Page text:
With a training in molecular neurobiology I entered the Vision Group to benefit from their wisdom in neuroethology. I am fascinated by how evolutionary shaped neural circuits enable animals to perform (complex) behavior.
On two field trips to Israel (Negev desert) and Costa Rica (La Selva) I became fascinated by the diversity of bats and their vocal behavior. I examined the role of the transcription factor FoxP2 in bat brains because this highly conserved protein is relevant for language acquisition in humans, song learning in songbirds and motor learning in rodents. In parallel, I started to study the expression pattern and sequence of the insect orthologue – FoxP – in honey bees. The FoxP gene locus is, despite being very ancient very conserved which suggests a conserved function, e.g. for motor learning in bilaterian species, ranging from flatworms to mammals.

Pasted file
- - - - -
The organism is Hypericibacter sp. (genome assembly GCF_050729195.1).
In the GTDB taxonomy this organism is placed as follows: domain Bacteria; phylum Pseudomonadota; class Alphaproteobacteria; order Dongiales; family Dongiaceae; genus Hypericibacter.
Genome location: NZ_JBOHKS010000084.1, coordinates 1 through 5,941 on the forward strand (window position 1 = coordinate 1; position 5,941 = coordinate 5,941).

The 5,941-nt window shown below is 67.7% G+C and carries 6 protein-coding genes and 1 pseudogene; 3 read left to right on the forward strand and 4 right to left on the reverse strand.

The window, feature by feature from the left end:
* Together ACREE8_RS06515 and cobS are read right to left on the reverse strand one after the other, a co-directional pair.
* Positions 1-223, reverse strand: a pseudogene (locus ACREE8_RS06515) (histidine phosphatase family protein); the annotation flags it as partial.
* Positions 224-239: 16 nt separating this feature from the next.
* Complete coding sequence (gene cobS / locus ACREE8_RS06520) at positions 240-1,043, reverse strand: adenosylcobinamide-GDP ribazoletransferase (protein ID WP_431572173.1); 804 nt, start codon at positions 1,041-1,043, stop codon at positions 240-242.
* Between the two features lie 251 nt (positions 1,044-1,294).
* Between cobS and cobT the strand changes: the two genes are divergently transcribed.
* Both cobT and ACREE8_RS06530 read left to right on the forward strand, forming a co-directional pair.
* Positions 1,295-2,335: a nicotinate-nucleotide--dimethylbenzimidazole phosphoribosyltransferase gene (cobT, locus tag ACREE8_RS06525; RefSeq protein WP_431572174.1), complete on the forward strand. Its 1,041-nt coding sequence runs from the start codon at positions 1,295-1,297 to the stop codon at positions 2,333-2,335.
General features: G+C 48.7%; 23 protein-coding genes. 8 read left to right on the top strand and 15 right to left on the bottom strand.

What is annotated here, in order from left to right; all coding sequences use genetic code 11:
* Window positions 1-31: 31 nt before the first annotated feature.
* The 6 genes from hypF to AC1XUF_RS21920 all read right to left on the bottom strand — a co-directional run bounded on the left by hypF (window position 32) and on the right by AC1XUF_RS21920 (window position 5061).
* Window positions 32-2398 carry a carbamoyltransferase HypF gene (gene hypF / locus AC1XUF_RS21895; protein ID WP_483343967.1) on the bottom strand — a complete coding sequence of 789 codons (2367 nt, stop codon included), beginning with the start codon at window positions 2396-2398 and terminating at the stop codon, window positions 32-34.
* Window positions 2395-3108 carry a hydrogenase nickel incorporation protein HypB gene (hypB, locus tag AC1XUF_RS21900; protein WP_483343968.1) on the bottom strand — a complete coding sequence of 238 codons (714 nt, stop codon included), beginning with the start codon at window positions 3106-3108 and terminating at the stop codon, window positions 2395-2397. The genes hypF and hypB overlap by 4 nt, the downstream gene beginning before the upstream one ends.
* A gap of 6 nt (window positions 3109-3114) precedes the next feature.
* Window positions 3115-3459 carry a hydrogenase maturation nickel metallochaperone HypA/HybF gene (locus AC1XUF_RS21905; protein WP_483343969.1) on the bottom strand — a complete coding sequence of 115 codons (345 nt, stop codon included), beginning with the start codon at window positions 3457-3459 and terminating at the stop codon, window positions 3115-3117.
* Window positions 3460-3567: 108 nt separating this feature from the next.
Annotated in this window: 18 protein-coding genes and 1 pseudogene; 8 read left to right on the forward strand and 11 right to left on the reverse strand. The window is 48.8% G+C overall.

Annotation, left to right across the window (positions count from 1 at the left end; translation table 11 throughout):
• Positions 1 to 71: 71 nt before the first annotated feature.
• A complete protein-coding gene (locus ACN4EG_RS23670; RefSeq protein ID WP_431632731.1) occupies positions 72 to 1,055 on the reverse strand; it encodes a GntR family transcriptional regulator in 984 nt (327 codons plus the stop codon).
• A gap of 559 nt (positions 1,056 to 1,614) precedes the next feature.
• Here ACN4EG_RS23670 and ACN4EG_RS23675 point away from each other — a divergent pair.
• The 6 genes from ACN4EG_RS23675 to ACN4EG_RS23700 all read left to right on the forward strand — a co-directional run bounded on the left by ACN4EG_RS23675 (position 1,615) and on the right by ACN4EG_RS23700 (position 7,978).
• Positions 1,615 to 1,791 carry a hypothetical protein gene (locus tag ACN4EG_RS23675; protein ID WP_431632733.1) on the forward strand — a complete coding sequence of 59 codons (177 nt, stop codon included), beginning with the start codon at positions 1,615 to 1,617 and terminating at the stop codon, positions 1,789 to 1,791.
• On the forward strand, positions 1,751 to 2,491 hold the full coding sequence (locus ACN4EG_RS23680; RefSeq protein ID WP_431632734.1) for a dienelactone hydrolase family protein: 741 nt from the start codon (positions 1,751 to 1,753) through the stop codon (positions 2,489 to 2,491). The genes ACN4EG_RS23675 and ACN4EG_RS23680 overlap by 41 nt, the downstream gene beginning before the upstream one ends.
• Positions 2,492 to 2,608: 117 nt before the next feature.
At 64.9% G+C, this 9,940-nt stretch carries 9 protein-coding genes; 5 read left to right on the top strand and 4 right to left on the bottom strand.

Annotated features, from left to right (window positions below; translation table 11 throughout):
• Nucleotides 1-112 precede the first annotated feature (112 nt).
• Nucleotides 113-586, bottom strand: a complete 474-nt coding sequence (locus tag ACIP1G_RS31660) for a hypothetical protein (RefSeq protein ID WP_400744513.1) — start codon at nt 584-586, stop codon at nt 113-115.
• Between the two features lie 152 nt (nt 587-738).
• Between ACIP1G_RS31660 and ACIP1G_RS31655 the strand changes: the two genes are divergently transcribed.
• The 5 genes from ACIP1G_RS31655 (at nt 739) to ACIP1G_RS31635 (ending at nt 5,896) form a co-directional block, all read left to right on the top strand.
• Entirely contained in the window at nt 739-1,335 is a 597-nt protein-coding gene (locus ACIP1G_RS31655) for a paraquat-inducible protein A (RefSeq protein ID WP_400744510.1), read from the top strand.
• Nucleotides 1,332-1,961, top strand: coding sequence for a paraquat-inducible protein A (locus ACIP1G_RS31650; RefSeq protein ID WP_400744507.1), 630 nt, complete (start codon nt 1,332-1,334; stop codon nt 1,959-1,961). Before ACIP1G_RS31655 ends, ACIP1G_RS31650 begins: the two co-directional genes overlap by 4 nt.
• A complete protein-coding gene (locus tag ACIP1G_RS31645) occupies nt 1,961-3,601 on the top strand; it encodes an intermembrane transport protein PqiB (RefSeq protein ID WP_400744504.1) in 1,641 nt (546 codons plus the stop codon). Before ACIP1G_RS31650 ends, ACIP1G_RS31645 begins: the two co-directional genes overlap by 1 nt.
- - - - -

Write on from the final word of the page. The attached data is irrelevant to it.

During my PhD I examined the role of the FoxP gene and protein by analyzing its nervous expression pattern in three different bee species and the motor behavior of flies (Drosophila) with disturbed FoxP neurons. My work revealed that FoxP serves as a marker for a specific cell type (middle Kenyon cells/αβcore cells) which, in Drosophila, is relevant for decision making and assigning valence.
While using a bottom-up approach during my doctorate, i.e. understanding the eventual behavioral function of a specific gene, I now want to use a top-down approach during my Postdoc, i.e. examine the neuronal correlates of a fascinating behavior by using behavioral, molecular and physiological methods. I want to study how bumble bee brains process path integration, i.e. how they choose the shortest way home after having explored their environment in a circuitous path. I want to exploit footprints of neuronal activity like the expression of immediate early genes and metabolic markers to identify the neurons that accumulate the path integration memory.